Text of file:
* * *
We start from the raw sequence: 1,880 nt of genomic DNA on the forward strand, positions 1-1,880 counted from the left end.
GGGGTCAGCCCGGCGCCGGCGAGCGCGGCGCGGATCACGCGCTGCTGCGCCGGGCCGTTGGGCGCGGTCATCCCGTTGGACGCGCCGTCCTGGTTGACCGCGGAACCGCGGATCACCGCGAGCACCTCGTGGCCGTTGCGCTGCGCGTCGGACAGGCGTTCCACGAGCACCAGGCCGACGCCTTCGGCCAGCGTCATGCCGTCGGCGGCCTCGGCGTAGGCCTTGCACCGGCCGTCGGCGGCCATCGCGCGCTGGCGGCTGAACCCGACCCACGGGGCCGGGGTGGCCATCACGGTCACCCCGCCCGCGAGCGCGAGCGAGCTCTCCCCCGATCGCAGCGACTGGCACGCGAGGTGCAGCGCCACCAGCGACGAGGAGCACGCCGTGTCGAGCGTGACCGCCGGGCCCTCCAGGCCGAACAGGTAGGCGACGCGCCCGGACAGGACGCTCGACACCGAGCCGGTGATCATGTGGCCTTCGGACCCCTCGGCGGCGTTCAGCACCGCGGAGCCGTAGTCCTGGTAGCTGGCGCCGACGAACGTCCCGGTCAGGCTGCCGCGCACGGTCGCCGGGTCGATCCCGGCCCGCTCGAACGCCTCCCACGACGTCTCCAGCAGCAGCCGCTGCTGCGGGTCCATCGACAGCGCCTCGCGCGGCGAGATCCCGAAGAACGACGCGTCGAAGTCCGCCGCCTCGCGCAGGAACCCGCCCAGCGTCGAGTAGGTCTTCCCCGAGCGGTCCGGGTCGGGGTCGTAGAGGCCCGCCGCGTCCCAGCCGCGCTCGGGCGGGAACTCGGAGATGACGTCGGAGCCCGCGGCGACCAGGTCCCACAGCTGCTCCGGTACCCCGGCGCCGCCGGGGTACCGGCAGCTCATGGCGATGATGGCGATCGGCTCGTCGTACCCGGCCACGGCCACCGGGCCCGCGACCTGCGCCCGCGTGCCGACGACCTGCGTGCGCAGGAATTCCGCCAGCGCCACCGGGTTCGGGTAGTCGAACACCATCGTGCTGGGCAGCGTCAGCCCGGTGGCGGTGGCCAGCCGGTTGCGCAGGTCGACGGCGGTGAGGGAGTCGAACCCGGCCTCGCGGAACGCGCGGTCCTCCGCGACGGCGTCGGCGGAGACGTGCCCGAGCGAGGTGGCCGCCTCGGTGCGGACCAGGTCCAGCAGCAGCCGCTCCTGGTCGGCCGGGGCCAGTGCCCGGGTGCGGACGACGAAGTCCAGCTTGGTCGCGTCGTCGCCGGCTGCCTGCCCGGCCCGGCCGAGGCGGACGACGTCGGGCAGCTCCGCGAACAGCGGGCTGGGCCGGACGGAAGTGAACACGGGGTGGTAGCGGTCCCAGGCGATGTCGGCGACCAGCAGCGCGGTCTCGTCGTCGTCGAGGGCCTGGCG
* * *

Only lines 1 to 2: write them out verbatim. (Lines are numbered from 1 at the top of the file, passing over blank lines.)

We start from the raw sequence: 1,880 nt of genomic DNA on the forward strand, positions 1-1,880 counted from the left end.
GGGGTCAGCCCGGCGCCGGCGAGCGCGGCGCGGATCACGCGCTGCTGCGCCGGGCCGTTGGGCGCGGTCATCCCGTTGGACGCGCCGTCCTGGTTGACCGCGGAACCGCGGATCACCGCGAGCACCTCGTGGCCGTTGCGCTGCGCGTCGGACAGGCGTTCCACGAGCACCAGGCCGACGCCTTCGGCCAGCGTCATGCCGTCGGCGGCCTCGGCGTAGGCCTTGCACCGGCCGTCGGCGGCCATCGCGCGCTGGCGGCTGAACCCGACCCACGGGGCCGGGGTGGCCATCACGGTCACCCCGCCCGCGAGCGCGAGCGAGCTCTCCCCCGATCGCAGCGACTGGCACGCGAGGTGCAGCGCCACCAGCGACGAGGAGCACGCCGTGTCGAGCGTGACCGCCGGGCCCTCCAGGCCGAACAGGTAGGCGACGCGCCCGGACAGGACGCTCGACACCGAGCCGGTGATCATGTGGCCTTCGGACCCCTCGGCGGCGTTCAGCACCGCGGAGCCGTAGTCCTGGTAGCTGGCGCCGACGAACGTCCCGGTCAGGCTGCCGCGCACGGTCGCCGGGTCGATCCCGGCCCGCTCGAACGCCTCCCACGACGTCTCCAGCAGCAGCCGCTGCTGCGGGTCCATCGACAGCGCCTCGCGCGGCGAGATCCCGAAGAACGACGCGTCGAAGTCCGCCGCCTCGCGCAGGAACCCGCCCAGCGTCGAGTAGGTCTTCCCCGAGCGGTCCGGGTCGGGGTCGTAGAGGCCCGCCGCGTCCCAGCCGCGCTCGGGCGGGAACTCGGAGATGACGTCGGAGCCCGCGGCGACCAGGTCCCACAGCTGCTCCGGTACCCCGGCGCCGCCGGGGTACCGGCAGCTCATGGCGATGATGGCGATCGGCTCGTCGTACCCGGCCACGGCCACCGGGCCCGCGACCTGCGCCCGCGTGCCGACGACCTGCGTGCGCAGGAATTCCGCCAGCGCCACCGGGTTCGGGTAGTCGAACACCATCGTGCTGGGCAGCGTCAGCCCGGTGGCGGTGGCCAGCCGGTTGCGCAGGTCGACGGCGGTGAGGGAGTCGAACCCGGCCTCGCGGAACGCGCGGTCCTCCGCGACGGCGTCGGCGGAGACGTGCCCGAGCGAGGTGGCCGCCTCGGTGCGGACCAGGTCCAGCAGCAGCCGCTCCTGGTCGGCCGGGGCCAGTGCCCGGGTGCGGACGACGAAGTCCAGCTTGGTCGCGTCGTCGCCGGCTGCCTGCCCGGCCCGGCCGAGGCGGACGACGTCGGGCAGCTCCGCGAACAGCGGGCTGGGCCGGACGGAAGTGAACACGGGGTGGTAGCGGTCCCAGGCGATGTCGGCGACCAGCAGCGCGGTCTCGTCGTCGTCGAGGGCCTGGCG